Welsh Memorial Park, Ypres

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Welsh National Memorial Park
Welsh Memorial Park Ypres 001.jpg
For the Welsh serving in World War I
Unveiled16 August 2014
Designed byErwin Ureel (general design) and Lee Odishow (dragon sculpture)
To all those of Welsh descent who took part in the First World War between 1914 and 1918.

The Welsh National Memorial Park is a war memorial in Langemark near Ypres (Belgium) for soldiers of World War I, located near the Pilkem Ridge in the former Ypres Salient. It commemorates the services of men and women from Welsh origin(Wales), wherever they served during the Great War as part of the Allied Powers, as well as the non-Welsh soldiers serving in Welsh formations.


The memorial is located to the north of Ypres, approximately halfway in between Pilkem and Langemark. It stands on the ridge to the south west of Langemark, where in the summer of 1917 the Battle of Pilckem Ridge (31 July – 2 August 1917) was fought, and where many Welsh units took part this opening attack of the main part of the Battle of Passchendaele (Third Battle of Ypres, 31 July – 10 November 1917).[1] The battle saw the participation of the 38th (Welsh) Division, which fought through that area in July 1917 and earned Haig's comment that they were one of his best divisions. The 29th Division included among its units the 2nd Battalion South Wales Borderers and the 2nd Battalion Monmouthshire Regiment, and the Guards Division included the Welsh Guards, all of whom are represented in the nearby Artillery Wood Cemetery, along with men from the Welch Regiment and the Royal Welch Fusiliers. Among those killed near here on 31 July 1917 was 30-year-old Ellis Humphrey Evans ("Hedd Wyn"), the famous Welsh language poet who was posthumously awarded the bard's chair at the 1917 National Eisteddfod.


Cromlech memorial[edit]

The bronze dragon on top of the memorial was created by Lee Odishow, whose design was chosen from a selection of four artists.[2] The general design (cromlech, surmounted by a dragon) is from Erwin Ureel, original initiator of the project. It takes the form of a cromlech, an edifice common to Celtic peoples, composed of three large upright blue pennant stone slabs and a large flat slab on the top. The cromlech is surmounted with an 8 ft red bronze dragon. The stone came from a quarry in Pontypridd. The memorial is inscribed “To all those of Welsh descent who took part in the First World War between 1914 and 1918.[3]

Other memorials[edit]

Beyond the cromlech memorial, the memorial park on Pilkem Ridge features a large boulder with a message of welcome in Welsh, a headstone shaped like those used by the Commonwealth War Graves Commission but inscribed with the words of the Welsh national anthemHen Wlad Fy Nhadau”, and a flag pole with the Flag of Wales. Trees and benches surround the memorials.


The memorial is the first Welsh war memorial built in Flanders,Belgium.[2] and the first and only national Welsh Great War Memorial outside Wales (there is specific 38th Welsh Division Memorial at Mametz, Somme, France. It is the result of a three-year campaign by supporters of the Welsh Memorial in Flanders committee who wanted a permanent dedication to the Welsh victims of the conflict.[1][2]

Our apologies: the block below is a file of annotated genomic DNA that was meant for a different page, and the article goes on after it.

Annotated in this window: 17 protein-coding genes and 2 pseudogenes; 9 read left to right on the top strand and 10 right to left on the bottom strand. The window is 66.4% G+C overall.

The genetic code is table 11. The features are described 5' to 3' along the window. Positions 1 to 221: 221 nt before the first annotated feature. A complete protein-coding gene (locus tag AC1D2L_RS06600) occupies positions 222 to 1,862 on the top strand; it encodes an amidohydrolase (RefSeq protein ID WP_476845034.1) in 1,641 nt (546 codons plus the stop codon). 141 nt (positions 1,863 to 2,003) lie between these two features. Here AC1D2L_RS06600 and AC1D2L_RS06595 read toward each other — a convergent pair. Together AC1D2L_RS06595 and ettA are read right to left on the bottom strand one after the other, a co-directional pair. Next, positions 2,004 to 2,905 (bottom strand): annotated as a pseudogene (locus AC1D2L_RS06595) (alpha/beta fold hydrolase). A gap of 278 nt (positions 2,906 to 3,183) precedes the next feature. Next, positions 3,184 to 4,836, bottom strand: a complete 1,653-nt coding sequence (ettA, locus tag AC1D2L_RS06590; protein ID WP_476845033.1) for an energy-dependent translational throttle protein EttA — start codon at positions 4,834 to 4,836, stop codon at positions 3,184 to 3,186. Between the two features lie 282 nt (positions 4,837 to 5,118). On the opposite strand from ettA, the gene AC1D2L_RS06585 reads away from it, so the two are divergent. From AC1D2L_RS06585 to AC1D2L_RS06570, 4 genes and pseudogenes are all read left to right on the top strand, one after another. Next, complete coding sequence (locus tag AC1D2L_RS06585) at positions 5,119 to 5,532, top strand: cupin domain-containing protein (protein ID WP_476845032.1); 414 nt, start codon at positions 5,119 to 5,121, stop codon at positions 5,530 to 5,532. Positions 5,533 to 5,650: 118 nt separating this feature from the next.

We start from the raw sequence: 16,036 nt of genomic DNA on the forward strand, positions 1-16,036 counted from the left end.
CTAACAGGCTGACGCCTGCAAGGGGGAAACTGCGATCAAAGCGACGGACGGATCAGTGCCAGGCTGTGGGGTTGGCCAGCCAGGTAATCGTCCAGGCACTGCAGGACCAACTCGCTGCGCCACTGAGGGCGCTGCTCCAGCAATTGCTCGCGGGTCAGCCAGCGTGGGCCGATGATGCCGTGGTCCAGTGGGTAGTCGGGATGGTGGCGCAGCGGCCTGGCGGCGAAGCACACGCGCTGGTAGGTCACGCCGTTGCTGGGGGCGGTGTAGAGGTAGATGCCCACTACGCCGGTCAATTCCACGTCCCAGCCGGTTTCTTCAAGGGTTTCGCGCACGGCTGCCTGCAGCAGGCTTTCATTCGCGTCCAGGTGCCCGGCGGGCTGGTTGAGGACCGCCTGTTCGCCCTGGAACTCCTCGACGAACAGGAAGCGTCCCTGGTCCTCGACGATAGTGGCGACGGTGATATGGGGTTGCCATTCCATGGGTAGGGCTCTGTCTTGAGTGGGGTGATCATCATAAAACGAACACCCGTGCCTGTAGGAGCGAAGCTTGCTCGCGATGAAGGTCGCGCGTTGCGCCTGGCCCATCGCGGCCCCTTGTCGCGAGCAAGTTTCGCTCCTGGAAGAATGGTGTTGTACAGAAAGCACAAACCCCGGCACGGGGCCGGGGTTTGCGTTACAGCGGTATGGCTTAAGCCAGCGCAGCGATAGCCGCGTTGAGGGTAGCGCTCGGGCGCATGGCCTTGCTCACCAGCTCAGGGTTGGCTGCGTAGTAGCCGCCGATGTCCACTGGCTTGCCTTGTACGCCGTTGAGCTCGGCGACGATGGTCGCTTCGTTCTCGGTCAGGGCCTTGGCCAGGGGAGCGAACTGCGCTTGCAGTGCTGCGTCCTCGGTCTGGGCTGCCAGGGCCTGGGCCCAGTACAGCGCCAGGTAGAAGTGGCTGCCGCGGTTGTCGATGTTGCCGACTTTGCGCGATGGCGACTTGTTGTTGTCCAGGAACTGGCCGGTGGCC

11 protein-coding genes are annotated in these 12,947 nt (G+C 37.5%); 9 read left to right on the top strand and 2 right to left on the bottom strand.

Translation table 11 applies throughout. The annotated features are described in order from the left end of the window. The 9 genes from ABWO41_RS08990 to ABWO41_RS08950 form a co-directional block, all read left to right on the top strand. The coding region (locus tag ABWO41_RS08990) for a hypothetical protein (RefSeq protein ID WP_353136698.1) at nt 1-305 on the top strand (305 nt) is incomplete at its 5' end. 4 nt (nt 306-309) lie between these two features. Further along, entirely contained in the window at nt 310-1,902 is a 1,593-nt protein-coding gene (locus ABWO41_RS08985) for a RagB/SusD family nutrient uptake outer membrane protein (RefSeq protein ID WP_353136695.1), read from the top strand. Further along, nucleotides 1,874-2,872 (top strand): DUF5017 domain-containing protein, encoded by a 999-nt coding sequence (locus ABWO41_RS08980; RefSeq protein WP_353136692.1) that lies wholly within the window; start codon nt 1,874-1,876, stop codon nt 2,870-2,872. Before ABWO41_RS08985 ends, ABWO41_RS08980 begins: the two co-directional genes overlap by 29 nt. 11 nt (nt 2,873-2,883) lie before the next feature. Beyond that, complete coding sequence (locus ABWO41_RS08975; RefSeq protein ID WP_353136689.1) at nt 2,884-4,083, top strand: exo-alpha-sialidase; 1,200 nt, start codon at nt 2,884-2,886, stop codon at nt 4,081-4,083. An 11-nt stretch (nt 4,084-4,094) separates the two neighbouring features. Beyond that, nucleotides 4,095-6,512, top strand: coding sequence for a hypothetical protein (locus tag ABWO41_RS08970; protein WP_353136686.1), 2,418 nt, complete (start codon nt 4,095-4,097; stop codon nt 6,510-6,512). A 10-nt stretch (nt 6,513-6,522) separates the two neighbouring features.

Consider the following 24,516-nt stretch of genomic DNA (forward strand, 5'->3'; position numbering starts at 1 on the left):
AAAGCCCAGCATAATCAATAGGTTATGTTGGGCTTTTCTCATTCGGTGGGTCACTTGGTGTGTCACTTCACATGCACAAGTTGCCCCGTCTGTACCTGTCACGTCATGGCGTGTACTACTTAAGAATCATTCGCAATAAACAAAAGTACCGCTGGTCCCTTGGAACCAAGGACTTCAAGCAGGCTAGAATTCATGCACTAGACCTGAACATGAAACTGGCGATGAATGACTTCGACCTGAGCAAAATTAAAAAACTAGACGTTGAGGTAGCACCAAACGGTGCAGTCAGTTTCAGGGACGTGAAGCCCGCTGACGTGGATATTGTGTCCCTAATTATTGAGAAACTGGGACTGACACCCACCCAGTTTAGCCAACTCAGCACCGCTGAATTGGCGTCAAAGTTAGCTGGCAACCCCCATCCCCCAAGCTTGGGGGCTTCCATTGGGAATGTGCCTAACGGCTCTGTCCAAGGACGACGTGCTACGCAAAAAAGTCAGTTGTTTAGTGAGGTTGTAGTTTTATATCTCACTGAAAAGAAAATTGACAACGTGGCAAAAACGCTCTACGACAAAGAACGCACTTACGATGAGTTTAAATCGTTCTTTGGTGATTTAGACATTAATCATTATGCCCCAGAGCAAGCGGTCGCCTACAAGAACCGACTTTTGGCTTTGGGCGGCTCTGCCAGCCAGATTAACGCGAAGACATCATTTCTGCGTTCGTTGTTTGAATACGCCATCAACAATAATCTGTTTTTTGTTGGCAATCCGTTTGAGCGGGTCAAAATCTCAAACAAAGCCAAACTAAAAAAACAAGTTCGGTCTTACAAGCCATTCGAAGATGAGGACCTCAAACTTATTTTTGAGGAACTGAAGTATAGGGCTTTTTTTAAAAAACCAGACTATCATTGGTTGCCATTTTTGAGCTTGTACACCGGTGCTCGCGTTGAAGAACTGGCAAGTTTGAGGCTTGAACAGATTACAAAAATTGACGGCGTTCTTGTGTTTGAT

Wales lost more people as a percentage of its population than any other country[citation needed] . The memorial was not only erected to commemorate the people who died, but to remember with gratitude all those of Welsh descent who were involved in the Great War, regardless of the location where they served or their function (as a result, it includes the Home Front).The memorial was originally the idea of the local community, who bought the land on which it stands. A committee was set up in Wales consisting of Peter Carter Jones Welsh Committee Co-ordinator, Ian McLeod, Paul Silk, Ivan Beatty, Russel Harris, Alwyn & Glenna Bevan and Ian Gumm to raise the funds for the memorial itself. Several plans were considered and eventually the design by Lee Odishow was chosen. With the support of a Flemish committee headed by Erwin Ureel, the campaign raised more than £100,000 to pay for the memorial, most of which came from private individuals and organisations. The memorial was unveiled by First Minister Carwyn Jones, Flemish minister president Geert Bourgeois and Mayor Alain Wyffels on 16 August 2014.[1]

An addition to the Memorial Garden is the erection of seven stones, showing the cap badges of the five Welsh Regiments and two Welsh Divisions which will be unveiled on the 31st July 2017 as part of the Remembrance Service, which is being co-ordinated by the Welsh Government. The seven stones were donated by the same quarry in Pontypridd who gave the much larger stones for the Cromlech, and conveyed to the Memorial site by a Welsh transport firm (Rhys Davies Logistics) for which the Welsh Memorial Committee is very grateful.


See also[edit]


  1. ^ a b c "WW1 memorial to honour Welsh dead unveiled in Belgium", www.bbc.co.uk 17 August 2014 (access date 13 May 2015, online)
  2. ^ a b c Welsh First Minister unveils new WW1 memorial design, access date 13 May 2015
  3. ^ Welsh Memorial appeal, access date 13 May 2015

External links[edit]

Coordinates: 50°54′10″N 2°54′00″E / 50.9029°N 2.9001°E / 50.9029; 2.9001